Quantcast

Latest Weather modification Stories

2008-07-23 12:00:45

By Neal P. Goswami, Bennington Banner, Vt. Jul. 23--BENNINGTON -- Southern Vermont Orchard was issued another citation Sunday for operating its "hail cannon" at night in violation of the town's noise ordinance. Meanwhile, town officials remain mum on how they plan to deal with future violations. Bennington Town Manager Stuart A. Hurd said the cannon was fired Sunday night, when the town's noise ordinance limits sounds to 45 decibels or less. Previous sound tests conducted by the...

2008-06-17 15:00:24

Los Angeles to resume controversial cloud-seeding project LOS ANGELES, June 16 (Xinhua) -- Facing severe water supply shortage, Los Angeles plans to launch a controversial cloud- seeding project that they believe will boost rainfall and raise the levels of local reservoirs, a newspaper report said Monday. The project, which will rely on injecting clouds with silver iodide particles, has won approval from Los Angeles county supervisors and is slated to begin this winter. Officials...

90ee71890a62f090dc744643f4513d871
2008-04-11 13:30:00

To prevent rain clouds from ruining the Olympics opening ceremony, China is preparing an arsenal of rockets and aircraft to disperse clouds so that dignitaries in the roofless "bird's nest" stadium don't get wet.The Chinese government is well known for its use of cloud seeding, a form of weather modification, which is the attempt to change the amount or type of precipitation that falls from clouds, by dispersing substances into the air that serve as cloud condensation or ice nuclei.Officials...

22137caa6c9fe403f188f8d890f31a5e1
2008-02-29 00:15:00

A Montana State University professor and his colleagues have found evidence suggesting that airborne bacteria are globally distributed in the atmosphere and may play a large role in the cycle of precipitation. The research of David Sands, MSU professor of plant sciences and plant pathology, along with his colleagues Christine Foreman, an MSU professor of land resources and environmental sciences, Brent Christner from Louisiana State University and Cindy Morris, will be published today in the...

2008-01-30 13:45:00

Zhang Qian, head of weather manipulation at the Beijing Meteorological Bureau may have found a way to keep the opening ceremony at August's Olympic Games dry. The attempts to mitigate light rain have been successful thus far. The Bird's Nest Stadium, where the Olympics will be held, has no roof. Because of this, the bureau has been instructed to prevent wet weather on August 8th.  Thus far, Zhang Qian and the bureau have been able to prevent light rain, but she says that it is much more...

2008-01-10 00:00:00

A team of scientists from the Naval Research Laboratory, the Air Force Research Laboratory's (AFRL's) Research Vehicles Directorate, Kirtland Air Force Base, N.M., and the University of New Mexico (UNM) has detected the lowest frequency radar echo from the moon ever seen with earth-based receivers. In the lunar echo experiment (more properly called a lunar bistatic radar experiment), the Air Force/Navy High Frequency Active Auroral Research Program (HAARP) high power transmitter, located...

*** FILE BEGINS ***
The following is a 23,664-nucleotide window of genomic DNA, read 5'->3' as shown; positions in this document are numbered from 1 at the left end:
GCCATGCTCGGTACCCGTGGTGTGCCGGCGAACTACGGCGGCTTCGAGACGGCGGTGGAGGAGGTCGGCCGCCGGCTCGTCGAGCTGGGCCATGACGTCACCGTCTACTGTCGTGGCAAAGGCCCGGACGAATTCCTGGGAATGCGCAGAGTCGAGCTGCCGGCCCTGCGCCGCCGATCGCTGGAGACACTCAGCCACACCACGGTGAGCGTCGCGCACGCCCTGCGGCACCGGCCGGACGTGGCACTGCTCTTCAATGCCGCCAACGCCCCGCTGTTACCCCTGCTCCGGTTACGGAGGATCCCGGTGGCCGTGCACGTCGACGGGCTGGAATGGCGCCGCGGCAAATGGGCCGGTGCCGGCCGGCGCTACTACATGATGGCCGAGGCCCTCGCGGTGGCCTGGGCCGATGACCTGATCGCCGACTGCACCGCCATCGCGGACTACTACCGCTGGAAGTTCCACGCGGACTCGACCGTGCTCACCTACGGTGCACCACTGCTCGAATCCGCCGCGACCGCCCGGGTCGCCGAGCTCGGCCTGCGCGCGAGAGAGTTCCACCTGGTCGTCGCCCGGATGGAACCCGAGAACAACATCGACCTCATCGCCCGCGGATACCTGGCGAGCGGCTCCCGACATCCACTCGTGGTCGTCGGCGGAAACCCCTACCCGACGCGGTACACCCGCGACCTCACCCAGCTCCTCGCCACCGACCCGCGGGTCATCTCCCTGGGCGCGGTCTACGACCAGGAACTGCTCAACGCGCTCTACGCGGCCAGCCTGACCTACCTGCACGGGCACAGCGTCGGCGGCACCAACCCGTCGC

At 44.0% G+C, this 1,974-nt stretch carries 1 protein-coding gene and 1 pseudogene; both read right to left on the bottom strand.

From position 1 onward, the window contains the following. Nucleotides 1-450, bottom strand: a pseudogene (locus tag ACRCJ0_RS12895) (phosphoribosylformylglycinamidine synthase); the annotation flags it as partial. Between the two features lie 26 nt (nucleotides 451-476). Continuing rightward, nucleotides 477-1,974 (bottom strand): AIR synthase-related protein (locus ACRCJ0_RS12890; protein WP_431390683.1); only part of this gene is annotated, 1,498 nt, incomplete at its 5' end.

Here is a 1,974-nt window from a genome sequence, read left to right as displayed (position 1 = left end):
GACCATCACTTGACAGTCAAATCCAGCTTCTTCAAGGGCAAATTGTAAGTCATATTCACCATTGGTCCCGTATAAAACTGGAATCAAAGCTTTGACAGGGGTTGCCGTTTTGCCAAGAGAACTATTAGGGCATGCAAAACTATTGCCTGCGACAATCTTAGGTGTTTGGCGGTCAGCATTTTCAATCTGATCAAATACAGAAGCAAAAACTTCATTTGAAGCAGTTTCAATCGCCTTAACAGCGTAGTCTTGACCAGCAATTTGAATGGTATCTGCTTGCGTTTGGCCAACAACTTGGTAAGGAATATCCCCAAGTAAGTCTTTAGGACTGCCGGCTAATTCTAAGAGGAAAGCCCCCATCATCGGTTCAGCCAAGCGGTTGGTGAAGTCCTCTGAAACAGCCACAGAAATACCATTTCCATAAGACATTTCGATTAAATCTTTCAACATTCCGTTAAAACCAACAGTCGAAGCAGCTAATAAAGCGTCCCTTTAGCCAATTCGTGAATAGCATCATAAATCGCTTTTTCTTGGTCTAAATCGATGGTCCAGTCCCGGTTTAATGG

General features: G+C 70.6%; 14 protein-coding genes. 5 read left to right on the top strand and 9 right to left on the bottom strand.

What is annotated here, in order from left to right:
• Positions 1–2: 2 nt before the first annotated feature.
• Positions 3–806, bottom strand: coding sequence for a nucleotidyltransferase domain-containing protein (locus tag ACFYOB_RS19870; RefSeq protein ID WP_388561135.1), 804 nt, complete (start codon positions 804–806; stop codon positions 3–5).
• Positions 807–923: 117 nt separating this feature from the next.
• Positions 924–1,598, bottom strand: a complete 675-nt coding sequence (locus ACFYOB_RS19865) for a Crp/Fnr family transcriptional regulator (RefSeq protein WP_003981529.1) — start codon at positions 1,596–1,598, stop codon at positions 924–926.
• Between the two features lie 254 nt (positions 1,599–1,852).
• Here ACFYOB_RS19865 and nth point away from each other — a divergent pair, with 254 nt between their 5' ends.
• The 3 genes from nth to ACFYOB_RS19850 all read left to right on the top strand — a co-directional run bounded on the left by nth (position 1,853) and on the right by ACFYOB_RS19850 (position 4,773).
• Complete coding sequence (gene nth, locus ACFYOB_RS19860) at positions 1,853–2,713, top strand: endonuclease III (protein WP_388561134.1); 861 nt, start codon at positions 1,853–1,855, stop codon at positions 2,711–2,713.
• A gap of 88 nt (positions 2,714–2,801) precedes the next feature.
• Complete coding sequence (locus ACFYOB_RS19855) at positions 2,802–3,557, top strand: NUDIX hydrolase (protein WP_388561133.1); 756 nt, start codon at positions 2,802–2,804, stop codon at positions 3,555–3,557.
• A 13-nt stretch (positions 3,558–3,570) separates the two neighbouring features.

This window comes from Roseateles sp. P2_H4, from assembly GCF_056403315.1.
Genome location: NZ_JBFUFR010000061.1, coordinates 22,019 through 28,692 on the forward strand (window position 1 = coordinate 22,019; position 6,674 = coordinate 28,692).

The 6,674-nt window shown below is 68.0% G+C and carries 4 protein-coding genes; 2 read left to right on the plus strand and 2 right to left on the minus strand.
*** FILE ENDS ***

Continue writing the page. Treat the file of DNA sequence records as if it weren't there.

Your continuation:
2007-04-25 17:30:10

BEIJING -- Chance of showers during the 2008 Beijing Olympics: 50 percent. But Chinese meteorologists have a plan to bring sunshine. The meteorologists say they can force rain in the days before the Olympics, through a process known as cloud-seeding, to clean the air and ensure clear skies. China has been tinkering with artificial rainmaking for decades, but whether it works is a matter of debate among scientists. Weather patterns for the past 30 years indicate there is a 50 percent chance of...

2007-02-10 18:00:00

By Alex Breitler From his offices in Fresno, Steve Johnson explained how cloud seeders spent one of the driest Januaries on record: "We'd look at the forecast maps and pray," he said. Johnson's planes are soaring over the Sierra Nevada once again this week, scattering silver iodide particles to squeeze just a bit more snow out of some long-awaited storms. The twin-engine planes have been frozen to the ground for the most part this winter, said Johnson, general manager of Atmospherics Inc.,...

2006-07-02 20:21:29

By Alister Doyle, Environment Correspondent OSLO (Reuters) - China says its scientists make enough rain to fill the Yellow River; Moscow claims credit for sunshine for Red Square parades -- but confidence in other nations that humans can alter the weather has almost dried up. If it worked reliably, the use of aircraft and rockets to spread tiny chemical particles into the sky to "seed" or disperse clouds could be the answer to famine, drought, desertification, even global warming....

2006-05-05 19:12:41

BEIJING (AP) - Chinese weather specialists used chemicals to engineer Beijing's heaviest rainfall of the year, helping to relieve drought and rinse dust from China's capital, the official Xinhua News Agency reported Friday. Technicians with the Beijing Weather Modification Office fired seven rocket shells containing 163 cigarette-size sticks of silver iodide over the city's skies on Thursday, Xinhua said. The reaction that occurred brought as much as four-tenths of an inch of rain, the...


Word of the Day
cock-a-hoop
  • Exultant; jubilant; triumphant; on the high horse.
  • Tipsy; slightly intoxicated.
This word may come from the phrase 'to set cock on hoop,' or 'to drink festively.' Its origin otherwise is unclear. A theory, according to the Word Detective, is that it's a 'transliteration of the French phrase 'coq a huppe,' meaning a rooster displaying its crest ('huppe') in a pose of proud defiance.' Therefore, 'cock-a-hoop' would 'liken a drunken man to a boastful and aggressive rooster.'
Related